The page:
be taken into account.
The House of Lords held that it was open to the tribunal in this case to
find that the parties did not intend the exchange of letters to be the sole record
of their agreement.
Merit pay and tupe
Unicorn Consultancy Services v Westbrook, IRLB 632, EAT
Liability for performance-related pay transfers with the business
Westbrook was employed by Atkins Services and benefited from a
performance-related pay scheme, the profit year for which ran from 1 April to
31 March. On 1 April 1997, Unicorn took over Atkins’ works contract with a
local authority and this was a relevant transfer for Tupe purposes.
The tribunal held that Unicorn had a liability to pay the
performance-related pay to the transferred staff, even though the scheme was
entered into before the transfer and the employees were not Atkins employees
when payment was due to be made.
Unicorn’s appeal to the Employment Appeal Tribunal was unsuccessful. It held
that the scheme’s purpose was to give eligible staff an element of pay linked
The employees transferred had earned their PRP because they had worked for
Atkins throughout its profit year and remained employed, even though not with
Atkins, at the time payment under the scheme was due. Unicorn was bound to pay
the PRP after the contracts of employment had been transferred .
Taylor v Commissioners of Inland Revenue, IDS Brief 649, EAT
Establishing the proper selection pool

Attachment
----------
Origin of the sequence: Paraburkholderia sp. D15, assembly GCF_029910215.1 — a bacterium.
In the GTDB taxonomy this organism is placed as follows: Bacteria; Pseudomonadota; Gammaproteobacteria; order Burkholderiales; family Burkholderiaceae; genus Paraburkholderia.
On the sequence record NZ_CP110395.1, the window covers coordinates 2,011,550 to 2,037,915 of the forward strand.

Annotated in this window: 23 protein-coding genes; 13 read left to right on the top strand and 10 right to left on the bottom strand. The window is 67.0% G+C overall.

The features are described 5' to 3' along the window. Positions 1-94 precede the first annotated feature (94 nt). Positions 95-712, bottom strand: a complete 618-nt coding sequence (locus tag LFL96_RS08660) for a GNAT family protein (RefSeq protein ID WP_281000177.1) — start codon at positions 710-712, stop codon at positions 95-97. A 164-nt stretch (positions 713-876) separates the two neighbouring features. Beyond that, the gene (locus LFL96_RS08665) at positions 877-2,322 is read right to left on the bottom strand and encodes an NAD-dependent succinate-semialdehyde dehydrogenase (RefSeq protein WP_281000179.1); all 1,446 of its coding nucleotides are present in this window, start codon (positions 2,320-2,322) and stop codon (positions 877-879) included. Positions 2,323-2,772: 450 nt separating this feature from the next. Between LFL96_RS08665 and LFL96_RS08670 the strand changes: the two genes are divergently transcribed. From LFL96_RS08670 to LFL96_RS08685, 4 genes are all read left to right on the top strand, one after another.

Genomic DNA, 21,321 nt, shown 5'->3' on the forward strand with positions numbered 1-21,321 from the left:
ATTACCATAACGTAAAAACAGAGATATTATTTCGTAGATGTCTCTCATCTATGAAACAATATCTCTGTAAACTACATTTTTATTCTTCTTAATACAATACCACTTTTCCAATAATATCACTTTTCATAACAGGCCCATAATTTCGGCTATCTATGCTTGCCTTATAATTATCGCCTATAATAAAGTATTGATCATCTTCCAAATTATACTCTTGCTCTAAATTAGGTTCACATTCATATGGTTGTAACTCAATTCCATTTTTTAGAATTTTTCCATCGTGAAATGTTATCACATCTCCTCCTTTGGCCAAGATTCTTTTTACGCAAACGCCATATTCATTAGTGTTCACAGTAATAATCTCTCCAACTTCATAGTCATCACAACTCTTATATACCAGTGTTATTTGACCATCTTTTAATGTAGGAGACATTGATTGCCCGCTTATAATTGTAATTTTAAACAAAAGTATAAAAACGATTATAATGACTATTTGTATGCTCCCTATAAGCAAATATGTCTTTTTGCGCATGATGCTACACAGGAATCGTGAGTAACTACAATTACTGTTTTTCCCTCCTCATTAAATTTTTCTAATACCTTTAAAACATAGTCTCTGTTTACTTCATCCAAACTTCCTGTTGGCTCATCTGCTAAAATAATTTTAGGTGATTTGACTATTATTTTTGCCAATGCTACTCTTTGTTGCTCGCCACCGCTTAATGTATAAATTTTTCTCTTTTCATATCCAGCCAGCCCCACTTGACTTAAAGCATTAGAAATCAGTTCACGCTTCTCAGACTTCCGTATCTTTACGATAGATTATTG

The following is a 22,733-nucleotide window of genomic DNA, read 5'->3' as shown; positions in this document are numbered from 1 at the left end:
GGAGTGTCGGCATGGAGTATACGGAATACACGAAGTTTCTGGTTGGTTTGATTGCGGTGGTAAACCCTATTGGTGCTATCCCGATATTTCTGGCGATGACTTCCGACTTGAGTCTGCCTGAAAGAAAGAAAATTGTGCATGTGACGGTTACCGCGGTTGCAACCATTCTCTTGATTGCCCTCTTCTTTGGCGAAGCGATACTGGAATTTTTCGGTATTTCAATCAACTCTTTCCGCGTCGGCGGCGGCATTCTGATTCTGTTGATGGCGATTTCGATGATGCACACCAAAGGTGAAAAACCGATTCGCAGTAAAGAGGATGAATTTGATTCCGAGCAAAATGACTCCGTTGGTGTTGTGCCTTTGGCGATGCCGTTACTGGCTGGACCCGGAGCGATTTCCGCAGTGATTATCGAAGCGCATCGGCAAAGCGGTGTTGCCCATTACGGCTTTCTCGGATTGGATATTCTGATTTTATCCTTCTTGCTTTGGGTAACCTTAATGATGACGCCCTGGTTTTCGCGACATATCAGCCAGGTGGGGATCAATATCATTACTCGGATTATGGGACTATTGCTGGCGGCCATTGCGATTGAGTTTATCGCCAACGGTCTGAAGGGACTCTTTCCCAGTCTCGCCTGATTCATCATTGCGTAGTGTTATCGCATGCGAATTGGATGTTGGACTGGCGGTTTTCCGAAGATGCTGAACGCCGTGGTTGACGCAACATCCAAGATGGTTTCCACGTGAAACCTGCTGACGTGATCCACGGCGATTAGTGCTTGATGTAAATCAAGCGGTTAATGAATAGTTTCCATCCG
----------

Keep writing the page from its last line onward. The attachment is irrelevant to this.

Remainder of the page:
Taylor was a valuation executive and while on maternity leave was graded 4
in an appraisal. This meant she was not suitable for promotion due to lack of
Before her return a scheme was introduced whereby valuation executives who
satisfied three criteria were promoted to senior valuer. Taylor met two of the
criteria but because she was not graded 2 in the most recent appraisal was not
promoted. The following year, after being graded 1, she sought retrospective
promotion but this was turned down.
She complained of indirect sex discrimination, arguing that but for her
absence she would have gained the necessary experience and promotion earlier.
The tribunal dismissed her claim and held the three criteria were indivisible
and the relevant "pool" was all the valuation executives. Of those
promoted there was no disproportionate impact on women.
Taylor successfully appealed and the EAT held the pool was those who could
comply with the same two criteria as Taylor and in those circumstances the impact
was disproportionate and fewer women were promoted.
Deduction of wages
Johnson v Hampshire Probation Service, Employment Lawyer 35, EAT
Does a car allowance constitute wages?
Johnson was classified an essential car user as he used his car for business.
As such he received a lump sum allowance and a mileage rate allowance. When he
was reclassified as a casual user he received only the mileage rate allowance.
He complained to the tribunal of an unlawful deduction of wages, arguing the
lump sum was an emolument rather than a payment in respect of expenses. His
complaint was unsuccessful.